Wednesday, January 5, 2011

EPA conducting arsenic, lead cleanup in Blacksburg

Posted By on Wed, Jan 5, 2011 at 11:59 AM

The U.S. Environmental Protection Agency has discovered yet another contaminated old factory site. This one is in Blacksburg, S.C., which is a small town about 45 minutes from Uptown, just off I-85 between Shelby, N.C., and Gaffney, S.C.

From News Channel 7:

The letter was sent to some property owners to notify them of a public meeting regarding the cleanup of the former Virginia Carolina Chemical Company's fertilizer plant, which opened in the late 1890's and closed around 1950. In the 1960's, Mobil Oil (now Exxon Mobil) bought VCCC and inherited the property. According to the letter, the former site encompasses 66 acres off North Shelby Street. Several homes, including Martin's, now rest on that property.

The letter states, "Exxon Mobil...peformed a site investigation and will conduct soil removal and restoration activities on an approximately six acre portion of the former site where levles of lead and arsenic in the soil were found to be above EPA action thresholds."

Arsenic and lead are both used in the production of fertilizer and pesticides and are toxic to humans, even fatal if exposure occurs in large doses or over long periods of time.

After seeing the letter, Martin says she remembered seeing EPA personnel collecting samples across from her home about three years ago.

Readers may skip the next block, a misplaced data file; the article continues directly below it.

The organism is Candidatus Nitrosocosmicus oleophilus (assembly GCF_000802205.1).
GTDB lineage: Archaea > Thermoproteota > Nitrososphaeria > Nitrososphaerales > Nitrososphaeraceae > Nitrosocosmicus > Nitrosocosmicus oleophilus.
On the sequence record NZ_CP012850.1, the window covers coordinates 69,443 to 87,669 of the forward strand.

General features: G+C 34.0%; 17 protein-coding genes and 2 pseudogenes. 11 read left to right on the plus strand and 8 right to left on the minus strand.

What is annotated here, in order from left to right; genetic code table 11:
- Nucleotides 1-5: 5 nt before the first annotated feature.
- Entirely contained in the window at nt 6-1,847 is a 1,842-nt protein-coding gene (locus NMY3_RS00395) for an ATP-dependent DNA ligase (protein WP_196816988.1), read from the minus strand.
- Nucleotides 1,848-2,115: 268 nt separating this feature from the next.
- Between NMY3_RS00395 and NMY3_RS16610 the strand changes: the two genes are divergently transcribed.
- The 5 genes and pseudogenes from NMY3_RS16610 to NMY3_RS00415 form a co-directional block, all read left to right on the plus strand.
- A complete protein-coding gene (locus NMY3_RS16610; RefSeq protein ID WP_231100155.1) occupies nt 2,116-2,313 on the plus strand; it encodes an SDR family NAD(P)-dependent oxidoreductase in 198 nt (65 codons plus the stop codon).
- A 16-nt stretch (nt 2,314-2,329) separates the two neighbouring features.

"They told me they were just taking some soil samples and it was no big deal," says Martin who now begs to differ with that assessment.

Read the entire article, by Chris Cato, here.

I wager that this contamination is a big deal — or the EPA wouldn't be working with the land's current owners to dig the contaminated soil out of the ground and sending letters to local residents. Arsenic and lead, of course, can both lead to a litany of health problems (such as cancer).

With that in mind, Reuters has an article out on a few foods that scientists believe may help people reduce the damage arsenic can cause. They include mostly root vegetables, like sweet potatoes and radishes. Read more here.

Here's a video about lead poisoning:

Rhiannon "Rhi" Bowman is an independent journalist who contributes snarky commentary on Creative Loafing's CLog blog four days a week in addition to writing for several other local media organizations. To learn more, click the links or follow Rhi on Twitter.

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